Archaeologists cleaning the forecourt of a high official’s tomb in Egypt poked through a hole and discovered another tomb behind it — one that was built for a man more than three millennia ago.
The team, led by Egyptology professor Jiro Kondo of Waseda University in Tokyo, was cleaning up the tomb of Userhat, a high official under Amenhotep III, the ninth pharaoh of the Eighteenth Dynasty, when they discovered the hole. Beyond it lay the transverse hall of a previously unknown tomb built for a royal scribe named Khonsu.
A frieze pattern near the ceiling is typical of the Ramesside period, around 1200 B.C.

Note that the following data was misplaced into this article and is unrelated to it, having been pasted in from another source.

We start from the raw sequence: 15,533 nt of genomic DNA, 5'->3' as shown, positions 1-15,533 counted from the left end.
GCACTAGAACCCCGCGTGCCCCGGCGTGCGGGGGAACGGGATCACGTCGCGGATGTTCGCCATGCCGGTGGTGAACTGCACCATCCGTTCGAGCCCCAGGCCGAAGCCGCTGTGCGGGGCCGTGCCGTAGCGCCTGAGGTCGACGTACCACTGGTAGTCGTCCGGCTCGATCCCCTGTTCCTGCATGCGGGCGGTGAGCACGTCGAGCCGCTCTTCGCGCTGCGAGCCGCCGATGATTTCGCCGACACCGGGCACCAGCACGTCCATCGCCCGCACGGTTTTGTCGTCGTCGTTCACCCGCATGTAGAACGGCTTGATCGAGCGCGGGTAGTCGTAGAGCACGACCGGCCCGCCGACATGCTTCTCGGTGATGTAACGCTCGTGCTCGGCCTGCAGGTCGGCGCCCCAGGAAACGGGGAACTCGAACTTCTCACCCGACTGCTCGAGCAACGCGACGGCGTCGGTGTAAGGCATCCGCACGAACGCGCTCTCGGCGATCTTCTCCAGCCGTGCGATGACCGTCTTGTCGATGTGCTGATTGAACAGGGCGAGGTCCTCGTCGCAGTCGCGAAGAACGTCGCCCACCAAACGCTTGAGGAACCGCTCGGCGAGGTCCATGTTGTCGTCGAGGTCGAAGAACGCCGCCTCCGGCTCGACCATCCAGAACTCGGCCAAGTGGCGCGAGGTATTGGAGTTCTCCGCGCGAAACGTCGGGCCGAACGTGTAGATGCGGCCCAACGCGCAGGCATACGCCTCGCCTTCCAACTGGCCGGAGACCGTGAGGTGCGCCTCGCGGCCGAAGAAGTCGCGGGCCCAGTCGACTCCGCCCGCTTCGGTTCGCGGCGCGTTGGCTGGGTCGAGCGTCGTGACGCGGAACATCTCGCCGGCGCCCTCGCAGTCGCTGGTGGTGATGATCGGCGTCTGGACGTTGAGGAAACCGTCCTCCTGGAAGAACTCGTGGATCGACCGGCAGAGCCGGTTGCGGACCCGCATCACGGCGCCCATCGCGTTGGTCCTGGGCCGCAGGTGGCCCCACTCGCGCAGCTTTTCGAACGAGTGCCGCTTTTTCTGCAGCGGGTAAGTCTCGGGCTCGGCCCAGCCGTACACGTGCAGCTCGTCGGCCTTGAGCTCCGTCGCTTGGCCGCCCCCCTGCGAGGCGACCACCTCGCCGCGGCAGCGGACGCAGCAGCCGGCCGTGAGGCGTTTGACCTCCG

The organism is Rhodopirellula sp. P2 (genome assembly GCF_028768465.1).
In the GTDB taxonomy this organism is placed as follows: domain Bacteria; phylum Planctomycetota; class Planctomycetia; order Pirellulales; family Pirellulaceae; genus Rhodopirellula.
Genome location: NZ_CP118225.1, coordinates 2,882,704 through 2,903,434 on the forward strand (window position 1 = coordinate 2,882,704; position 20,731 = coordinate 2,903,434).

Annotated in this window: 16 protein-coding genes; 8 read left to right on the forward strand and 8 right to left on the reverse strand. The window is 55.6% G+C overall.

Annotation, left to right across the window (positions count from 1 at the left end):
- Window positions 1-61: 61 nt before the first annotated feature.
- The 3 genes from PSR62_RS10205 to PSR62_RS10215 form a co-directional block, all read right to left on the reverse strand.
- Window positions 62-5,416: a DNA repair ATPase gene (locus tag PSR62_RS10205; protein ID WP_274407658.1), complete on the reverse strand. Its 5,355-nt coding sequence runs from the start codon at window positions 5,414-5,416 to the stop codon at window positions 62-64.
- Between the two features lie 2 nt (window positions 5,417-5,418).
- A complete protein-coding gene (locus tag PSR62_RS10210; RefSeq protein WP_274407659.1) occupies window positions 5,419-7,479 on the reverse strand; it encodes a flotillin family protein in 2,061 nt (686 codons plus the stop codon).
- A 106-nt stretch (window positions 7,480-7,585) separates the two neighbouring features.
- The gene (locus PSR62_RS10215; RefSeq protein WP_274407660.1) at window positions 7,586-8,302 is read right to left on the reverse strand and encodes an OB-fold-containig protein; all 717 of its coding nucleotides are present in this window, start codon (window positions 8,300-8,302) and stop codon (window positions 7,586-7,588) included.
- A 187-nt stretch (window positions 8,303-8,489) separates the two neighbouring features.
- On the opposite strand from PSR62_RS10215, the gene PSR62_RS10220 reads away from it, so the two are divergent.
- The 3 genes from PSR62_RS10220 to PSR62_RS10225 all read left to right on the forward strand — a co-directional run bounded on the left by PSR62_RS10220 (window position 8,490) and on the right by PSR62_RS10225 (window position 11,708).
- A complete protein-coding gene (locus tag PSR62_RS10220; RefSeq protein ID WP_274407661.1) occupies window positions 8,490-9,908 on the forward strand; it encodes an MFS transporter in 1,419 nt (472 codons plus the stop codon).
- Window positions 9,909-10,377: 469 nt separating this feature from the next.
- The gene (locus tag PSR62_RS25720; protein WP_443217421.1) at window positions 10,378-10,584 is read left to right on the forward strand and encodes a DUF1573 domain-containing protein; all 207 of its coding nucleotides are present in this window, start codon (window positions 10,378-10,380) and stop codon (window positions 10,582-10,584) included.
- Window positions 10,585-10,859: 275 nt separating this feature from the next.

The magnificently decorated T-shaped tomb runs 15 feet long from east to west and 18 feet from north to south. A carved picture on the wall of the entrance area shows four baboons worshipping the solar boat of the god Ra-Atum. Next to these images, hieroglyphics describe Khonsu as a “true renowned scribe.”
On another wall, Khonsu and his wife, with two ram-headed deities in the background, are shown worshipping the gods Osiris and Isis, who also are depicted in a seated position on another wall.
The discovery raises hopes that more unknown tombs may be found in the Luxor area of Egypt, according to a report on Waseda’s website.
The Waseda University Institute of Egyptology was granted permission to begin excavating in the area in 1971. It continues to conduct excavations every year from its base in Luxor.